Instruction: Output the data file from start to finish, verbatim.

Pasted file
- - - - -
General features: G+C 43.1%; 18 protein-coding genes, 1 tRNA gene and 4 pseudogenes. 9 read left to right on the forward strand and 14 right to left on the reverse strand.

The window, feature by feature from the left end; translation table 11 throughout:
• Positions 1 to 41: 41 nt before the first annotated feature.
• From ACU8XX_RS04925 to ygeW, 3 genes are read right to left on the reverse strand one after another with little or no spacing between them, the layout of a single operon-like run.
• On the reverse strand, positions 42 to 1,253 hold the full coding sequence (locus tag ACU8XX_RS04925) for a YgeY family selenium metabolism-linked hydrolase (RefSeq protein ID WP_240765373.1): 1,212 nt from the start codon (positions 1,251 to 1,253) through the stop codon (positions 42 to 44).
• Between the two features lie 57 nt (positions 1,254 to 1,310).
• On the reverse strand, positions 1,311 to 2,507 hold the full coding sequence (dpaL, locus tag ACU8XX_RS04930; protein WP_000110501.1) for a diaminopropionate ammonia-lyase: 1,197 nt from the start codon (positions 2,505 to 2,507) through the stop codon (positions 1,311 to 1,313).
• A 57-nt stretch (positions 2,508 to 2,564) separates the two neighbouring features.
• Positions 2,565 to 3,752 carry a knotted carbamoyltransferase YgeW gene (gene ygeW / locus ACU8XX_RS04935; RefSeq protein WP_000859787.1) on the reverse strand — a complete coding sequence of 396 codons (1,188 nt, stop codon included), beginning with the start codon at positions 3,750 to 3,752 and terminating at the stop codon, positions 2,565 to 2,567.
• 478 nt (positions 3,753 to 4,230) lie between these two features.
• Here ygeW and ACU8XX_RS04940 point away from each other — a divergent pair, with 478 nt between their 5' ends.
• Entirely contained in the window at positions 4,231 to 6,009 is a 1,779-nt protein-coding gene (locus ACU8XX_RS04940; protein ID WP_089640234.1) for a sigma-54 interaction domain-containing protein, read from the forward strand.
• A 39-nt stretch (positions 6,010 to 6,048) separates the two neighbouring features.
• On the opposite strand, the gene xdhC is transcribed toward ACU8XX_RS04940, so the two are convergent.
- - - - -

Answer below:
General features: G+C 43.1%; 18 protein-coding genes, 1 tRNA gene and 4 pseudogenes. 9 read left to right on the forward strand and 14 right to left on the reverse strand.

The window, feature by feature from the left end; translation table 11 throughout:
• Positions 1 to 41: 41 nt before the first annotated feature.
• From ACU8XX_RS04925 to ygeW, 3 genes are read right to left on the reverse strand one after another with little or no spacing between them, the layout of a single operon-like run.
• On the reverse strand, positions 42 to 1,253 hold the full coding sequence (locus tag ACU8XX_RS04925) for a YgeY family selenium metabolism-linked hydrolase (RefSeq protein ID WP_240765373.1): 1,212 nt from the start codon (positions 1,251 to 1,253) through the stop codon (positions 42 to 44).
• Between the two features lie 57 nt (positions 1,254 to 1,310).
• On the reverse strand, positions 1,311 to 2,507 hold the full coding sequence (dpaL, locus tag ACU8XX_RS04930; protein WP_000110501.1) for a diaminopropionate ammonia-lyase: 1,197 nt from the start codon (positions 2,505 to 2,507) through the stop codon (positions 1,311 to 1,313).
• A 57-nt stretch (positions 2,508 to 2,564) separates the two neighbouring features.
• Positions 2,565 to 3,752 carry a knotted carbamoyltransferase YgeW gene (gene ygeW / locus ACU8XX_RS04935; RefSeq protein WP_000859787.1) on the reverse strand — a complete coding sequence of 396 codons (1,188 nt, stop codon included), beginning with the start codon at positions 3,750 to 3,752 and terminating at the stop codon, positions 2,565 to 2,567.
• 478 nt (positions 3,753 to 4,230) lie between these two features.
• Here ygeW and ACU8XX_RS04940 point away from each other — a divergent pair, with 478 nt between their 5' ends.
• Entirely contained in the window at positions 4,231 to 6,009 is a 1,779-nt protein-coding gene (locus ACU8XX_RS04940; protein ID WP_089640234.1) for a sigma-54 interaction domain-containing protein, read from the forward strand.
• A 39-nt stretch (positions 6,010 to 6,048) separates the two neighbouring features.
• On the opposite strand, the gene xdhC is transcribed toward ACU8XX_RS04940, so the two are convergent.